A banner year for stocks is drawing to a close, with gains in big tech leaving the market near all-time highs amid the artificial-intelligence exuberance and dovish Federal Reserve bets.
On the eve of Wall Street’s final closing bell of 2023, the Nasdaq 100 marched toward its best year since 1999 after a $7 trillion surge. The S&P 500 approached a record — and is roughly 1% below the average full-year gain predicted in a recent survey with analysts, who forecast the index would end 2024 at 4,833.
“If the stock market can break through that record high in any significant way as we move through January, it’s going to be very bullish on a technical basis,” said Matt Maley at Miller Tabak + Co. “Whenever the market is rallying strongly at the beginning of a new year — when a lot of people are adjusting their investment-game plans — it tends to exacerbate the rally.”
In a rates-obsessed world, the stock market saw a massive reversal this year after suffering its worst annual selloff since 2008. As traders ramped up bets the Fed is done with its hiking campaign — and will start easing policy in 2024 — global bonds are set for their biggest two-month gain on record.
The S&P 500 traded just a few points away from its all-time high of 4,796.56 — extending its 2023 advance to 25%. Treasuries dropped after a weak $40 billion sale of seven-year notes. The dollar rose against most of its developed-market peers. The yen climbed as Bank of Japan Governor Kazuo Ueda continued to prepare the ground for the nation’s first rate increase since 2007.
From Nvidia Corp. to Microsoft Corp., the seven largest US tech stocks were responsible for 64% of the gauge’s rally this year through last week as the AI frenzy took off. The Nasdaq 100 is up 55% this year.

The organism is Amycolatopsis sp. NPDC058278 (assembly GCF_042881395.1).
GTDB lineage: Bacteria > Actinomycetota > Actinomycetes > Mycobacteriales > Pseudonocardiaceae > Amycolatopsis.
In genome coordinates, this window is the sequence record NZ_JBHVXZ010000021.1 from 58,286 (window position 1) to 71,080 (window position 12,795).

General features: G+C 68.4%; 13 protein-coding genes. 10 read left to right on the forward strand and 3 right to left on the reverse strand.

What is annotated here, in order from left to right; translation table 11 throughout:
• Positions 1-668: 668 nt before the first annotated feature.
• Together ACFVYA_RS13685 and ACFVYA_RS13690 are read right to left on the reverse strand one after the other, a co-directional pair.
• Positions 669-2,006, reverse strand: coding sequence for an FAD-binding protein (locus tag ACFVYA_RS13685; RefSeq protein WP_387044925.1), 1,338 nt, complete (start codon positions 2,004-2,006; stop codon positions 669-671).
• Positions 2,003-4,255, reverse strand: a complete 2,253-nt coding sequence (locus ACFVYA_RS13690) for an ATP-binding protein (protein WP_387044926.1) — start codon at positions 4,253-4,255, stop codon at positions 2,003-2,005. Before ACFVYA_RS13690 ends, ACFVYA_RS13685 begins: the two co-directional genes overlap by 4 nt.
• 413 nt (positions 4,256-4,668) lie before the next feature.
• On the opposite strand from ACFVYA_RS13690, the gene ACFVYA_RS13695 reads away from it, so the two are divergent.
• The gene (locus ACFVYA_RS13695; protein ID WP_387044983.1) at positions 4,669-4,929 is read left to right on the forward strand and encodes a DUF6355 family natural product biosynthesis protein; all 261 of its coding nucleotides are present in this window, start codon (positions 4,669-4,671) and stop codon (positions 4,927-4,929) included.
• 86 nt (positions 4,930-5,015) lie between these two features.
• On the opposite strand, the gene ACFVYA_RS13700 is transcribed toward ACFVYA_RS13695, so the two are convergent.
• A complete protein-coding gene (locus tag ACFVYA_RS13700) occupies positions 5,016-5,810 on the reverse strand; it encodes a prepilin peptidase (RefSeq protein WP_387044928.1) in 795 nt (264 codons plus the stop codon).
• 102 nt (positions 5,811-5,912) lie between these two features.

The ‘Magnificent Seven’ — which also includes Amazon.com Inc., Apple Inc., Google parent Alphabet Inc., Meta Platforms Inc. and Tesla Inc. — are expected to post 22% earnings growth next year, twice the S&P 500’s advance, data compiled by Bloomberg Intelligence show. The key is how much of that is already baked into share prices, especially with expectations for a soft landing building.
“Companies that have a defined and clear AI strategy with easy-to-follow metrics will likely continue to do well in 2024,” said Michael Landsberg at Landsberg Bennett Private Wealth Management. “Companies that have a hard time explaining their AI value proposition will not see a repeat of 2023, where most large tech was buoyed by the excitement and not necessarily the details of AI.”
Investors have flocked to big tech in part on bets that they are best positioned to capitalize on AI due to their vast scale and financial strength.
Those bigger profits have brought valuations down from nosebleed levels — but they’re still lofty. The Nasdaq 100 is priced at about 25 times profits projected over the next 12 months, according to data compiled by Bloomberg. While that’s down from a peak of 30 in 2020, it’s well above the average of 19 times over the past two decades.
Although there has been a relatively high number of stocks with gains of over 100%, there haven’t been many outperforming the S&P 500, Bespoke Investment Group noted. In a typical year, on average, 48.7% of the benchmark’s members post larger gains than the index itself. In 2023, less than 30% of its members are outpacing the index.